When the Sixth Rebbe, Rabbi Yosef Yitzchak Schneersohn, of righteous memory, arrived in New York City from Nazi-occupied Europe in the spring of 1940, a committee of Chabad-Lubavitch Chassidim and supporters was formed to search for a residence and synagogue where he could make his new base in the United States. The Sixth Rebbe, who used a wheelchair due to health problems, some stemming from his harsh treatment in Soviet imprisonment, required an elevator in particular. Soon, a suitable structure was found to be for sale at 770 Eastern Parkway in Brooklyn’s Crown Heights neighborhood; Lubavitch closed on the distinctive neo-Gothic structure on Aug. 16, 1940, and Rabbi Yosef Yitzchak moved in a few weeks later, just prior to the High Holidays.

An upper middle class neighborhood, Crown Heights had first been settled by Jews in the early 1900s, and by 1940 it was about 40 percent Jewish. A big step up from Brownsville, many of its Jews lived in elegant brownstones and spacious apartment buildings with doormen. Particularly striking was Doctor’s Row on President Street—two blocks of city mansions that remain among New York City’s most beautiful.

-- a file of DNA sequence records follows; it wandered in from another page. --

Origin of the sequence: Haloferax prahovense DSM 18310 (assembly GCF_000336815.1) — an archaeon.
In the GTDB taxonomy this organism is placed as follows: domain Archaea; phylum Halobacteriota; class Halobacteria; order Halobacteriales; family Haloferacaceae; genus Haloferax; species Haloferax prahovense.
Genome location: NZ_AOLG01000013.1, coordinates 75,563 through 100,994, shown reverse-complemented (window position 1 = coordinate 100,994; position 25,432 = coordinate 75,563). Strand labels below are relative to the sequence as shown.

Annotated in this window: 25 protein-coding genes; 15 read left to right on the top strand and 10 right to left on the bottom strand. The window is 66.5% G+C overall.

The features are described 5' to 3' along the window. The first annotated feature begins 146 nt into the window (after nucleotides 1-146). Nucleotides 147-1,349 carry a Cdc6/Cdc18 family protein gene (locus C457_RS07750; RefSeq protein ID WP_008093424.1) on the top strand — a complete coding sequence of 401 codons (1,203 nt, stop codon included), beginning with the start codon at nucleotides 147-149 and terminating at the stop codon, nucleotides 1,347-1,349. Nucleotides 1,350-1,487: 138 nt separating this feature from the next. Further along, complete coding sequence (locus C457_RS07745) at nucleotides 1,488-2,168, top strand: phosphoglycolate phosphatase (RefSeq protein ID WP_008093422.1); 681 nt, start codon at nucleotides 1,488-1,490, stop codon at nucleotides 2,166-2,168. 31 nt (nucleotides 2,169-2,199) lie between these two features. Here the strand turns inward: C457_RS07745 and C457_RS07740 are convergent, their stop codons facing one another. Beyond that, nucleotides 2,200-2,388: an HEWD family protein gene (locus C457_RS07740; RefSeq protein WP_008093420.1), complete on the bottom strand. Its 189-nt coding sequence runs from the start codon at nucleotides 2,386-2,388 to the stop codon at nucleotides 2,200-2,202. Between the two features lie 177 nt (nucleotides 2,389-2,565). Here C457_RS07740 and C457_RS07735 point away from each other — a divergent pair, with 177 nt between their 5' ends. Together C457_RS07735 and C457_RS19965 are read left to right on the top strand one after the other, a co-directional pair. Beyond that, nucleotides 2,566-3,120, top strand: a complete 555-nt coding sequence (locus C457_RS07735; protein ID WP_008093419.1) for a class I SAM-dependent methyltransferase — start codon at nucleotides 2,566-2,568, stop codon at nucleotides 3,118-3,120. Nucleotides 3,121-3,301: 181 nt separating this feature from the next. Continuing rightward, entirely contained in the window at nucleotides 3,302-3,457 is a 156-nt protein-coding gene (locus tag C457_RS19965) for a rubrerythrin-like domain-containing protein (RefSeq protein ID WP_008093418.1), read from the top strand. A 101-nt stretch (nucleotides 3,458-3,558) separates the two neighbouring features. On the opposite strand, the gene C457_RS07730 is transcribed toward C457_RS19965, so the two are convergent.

“Franklin Avenue was where the Jews began,” Alfred Kazin would write in his poetic memoir, A Walker in the City, describing his subway rides from Manhattan back home to Brownsville in the 1920s and 1930s. “[B]ut [they were] all middle-class Jews, alrightniks, making out ‘all right’ in the New World … as they went out into the wide and tree-lined Eastern Parkway.”

The gym at the center is still in use by the yeshivah boys who today utilize the building. (Credit: Brooklyn Jewish Center archives)
The gym at the center is still in use by the yeshivah boys who today utilize the building. (Credit: Brooklyn Jewish Center archives)